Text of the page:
Archive for the ‘cartoon’ Category
Post by Clio.
These hilarious drawings by Gemma Correll are sure to put a smile on your face this Friday. Famed for drawing pugs and cats Gemma is a true comic genius. Her witty one liners are coupled perfectly with the little characters of her sketchbooks. And she definitely makes me want a pug (she has two real ones and tons and tons of doodled ones), especially after the release of her newest gem, a book entitled “A Pug’s Guide to Etiquette”.
Post by Clio.
I had the utmost pleasure of hearing British illustrator and designer Kate Moross speak last weekend at the Offset Design Conference in Dublin.
At just 27 years old Moross blew the crowd away with her witty banter, unbelievable charm and incredible work. Never taking herself or her work too seriously Moross gave the crowd advice on fear (ignore it), the creative ‘wall’ (it doesn’t exist) and following one’s desires (always, always).
Kate Moross is unbelievably cool and mature and you’ll want to hop on twitter right away and follow her. Be sure to check out her website too for more beautifully illustrated type work and video work and design work and branding and clothing and shoes and and and…is there anything this girl can’t do?
Post by Clio.
Fuchsia MacAree’s crayon-like illustrations are rooted in humour and wit. They are colourful, bright and simple and definitely smile-inducing.
Since graduating from college three years ago MacAree has hit the ground running and not stopped since, working as a freelancer on a multitude of both editorial work and personal projects. Featured above are a selection from the Lookalikes series.
Most recently MacAree participated the Offset Creative Project 2013 by illustrating a quote from a previous conference speaker on a number of household items which were then sold for charity.
Find out more about the Offset conference for creatives on their website.
Post by Clio
Kate Bingaman-Burt’s hilarious illustrations can’t help but put a smile on my face on this dreary Friday morning (is it nice and sunny where you are? Ireland isn’t quite aware that it’s Spring yet). For this particular project Kate posted an open call for mix-tape submissions and drew all of the tapes sent to her by strangers. The resulting images are sweet glimpses of a fleeting period of time when the mix-tape was the height of romantic.
Kate works for lots of brands as a commercial illustrator, as well as teaching, giving talks, designing textiles and drawing everything she buys every day. See more of her work on her website and blog. You might just like to check out her shop too…it’s full of lovely stuff.
1. Tell us about yourself / What makes you tick?
Hi, my name is Jannie Ho (pronounced Jane-nee) and I’m an illustrator specializing in children’s books and products. I went to Parsons School of Design with a BFA in illustration. I’m also known as Chicken Girl. Because who doesn’t like a chicken or two?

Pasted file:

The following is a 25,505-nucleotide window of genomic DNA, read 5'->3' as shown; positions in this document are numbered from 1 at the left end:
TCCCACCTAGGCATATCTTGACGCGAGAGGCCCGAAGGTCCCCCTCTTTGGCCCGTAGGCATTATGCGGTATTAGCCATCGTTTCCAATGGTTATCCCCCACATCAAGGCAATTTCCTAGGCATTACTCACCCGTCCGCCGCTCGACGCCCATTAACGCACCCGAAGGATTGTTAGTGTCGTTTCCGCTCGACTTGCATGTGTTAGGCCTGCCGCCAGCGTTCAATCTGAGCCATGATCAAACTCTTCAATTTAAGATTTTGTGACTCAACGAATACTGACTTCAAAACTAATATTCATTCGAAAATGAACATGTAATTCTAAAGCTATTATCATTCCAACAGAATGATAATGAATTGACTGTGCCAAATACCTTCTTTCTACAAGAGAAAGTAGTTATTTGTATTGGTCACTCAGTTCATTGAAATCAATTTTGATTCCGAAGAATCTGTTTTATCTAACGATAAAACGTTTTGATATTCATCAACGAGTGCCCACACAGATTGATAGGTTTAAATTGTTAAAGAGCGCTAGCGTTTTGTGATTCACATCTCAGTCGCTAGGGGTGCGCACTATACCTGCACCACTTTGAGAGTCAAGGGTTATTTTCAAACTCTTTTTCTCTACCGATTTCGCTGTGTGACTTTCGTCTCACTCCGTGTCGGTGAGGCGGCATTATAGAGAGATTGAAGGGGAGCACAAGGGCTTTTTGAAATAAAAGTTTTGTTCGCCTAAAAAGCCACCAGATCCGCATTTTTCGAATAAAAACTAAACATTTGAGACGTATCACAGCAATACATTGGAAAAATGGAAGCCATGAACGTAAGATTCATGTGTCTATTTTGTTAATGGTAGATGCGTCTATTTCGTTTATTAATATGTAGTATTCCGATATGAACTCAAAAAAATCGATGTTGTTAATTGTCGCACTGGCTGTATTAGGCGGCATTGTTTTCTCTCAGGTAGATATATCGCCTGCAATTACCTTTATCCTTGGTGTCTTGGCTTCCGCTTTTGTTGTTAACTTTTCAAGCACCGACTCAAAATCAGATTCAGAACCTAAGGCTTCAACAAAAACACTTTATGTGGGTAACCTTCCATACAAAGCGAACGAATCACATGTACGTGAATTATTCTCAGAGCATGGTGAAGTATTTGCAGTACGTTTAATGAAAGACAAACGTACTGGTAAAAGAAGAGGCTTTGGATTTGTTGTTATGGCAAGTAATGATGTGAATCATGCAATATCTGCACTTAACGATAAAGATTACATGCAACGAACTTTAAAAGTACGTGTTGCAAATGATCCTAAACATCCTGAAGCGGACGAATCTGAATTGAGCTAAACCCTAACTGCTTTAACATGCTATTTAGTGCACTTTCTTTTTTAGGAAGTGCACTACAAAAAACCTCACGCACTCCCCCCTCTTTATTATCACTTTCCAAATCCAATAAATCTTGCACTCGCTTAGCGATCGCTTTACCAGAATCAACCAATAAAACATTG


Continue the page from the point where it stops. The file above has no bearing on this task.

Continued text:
2. How did you get started as an illustrator?
After I left school, I worked as a designer and art director, before deciding that illustration was my true passion. I think I had a lot of years of self doubt, and when I read The Artist’s Way by Julia Cameron and she talked about “shadow artists,” it really hit home. So while I was working at the full time design job, I slowly went back to build my illustration portfolio while taking continuing education classes at School of VIsual Arts. I signed with a rep and was working the full time job and doing freelance illustration on the side. Eventually I made the transition to being a freelance illustrator full time.
3. How did you find your style? Has it changed since you started?
When I started to learn Adobe Illustrator, I felt like that medium lends itself well to what I imagine my style would be like. It took years of being out of school before I found my style. But with that said, my style is always changing (and should change.) It has changed a lot since I started 7 years ago. Lately I feel a big shift coming over me and there is a huge hurdle I have to overcome. The style I can imagine in my head is not the way it is on paper at the moment. But so it goes — that is part of the process.
4. Can you briefly explain your creative process, mediums, etc?
I work 99% in Illustrator. I use to do pencil sketches, scan them in, and draw on top of my sketch. But since a lot of client work has quick turnarounds, I began doing grayscale vector art as a sketch, straight on the computer. If the project calls for a certain subject matter or theme, I like to do some image searches just to get the ideas flowing. And for fresh color palettes, I like colourlovers.com for inspiration. It always gives me something new and prevents me from using the same old palettes.
5. How do you come up with new ideas? Do you have a process?
I have to say I don’t really keep a sketch book for ideas. However, I always have various digital files I started with different little artworks. I listen to podcasts and free play, building a scene, making characters. My ideas flow this way.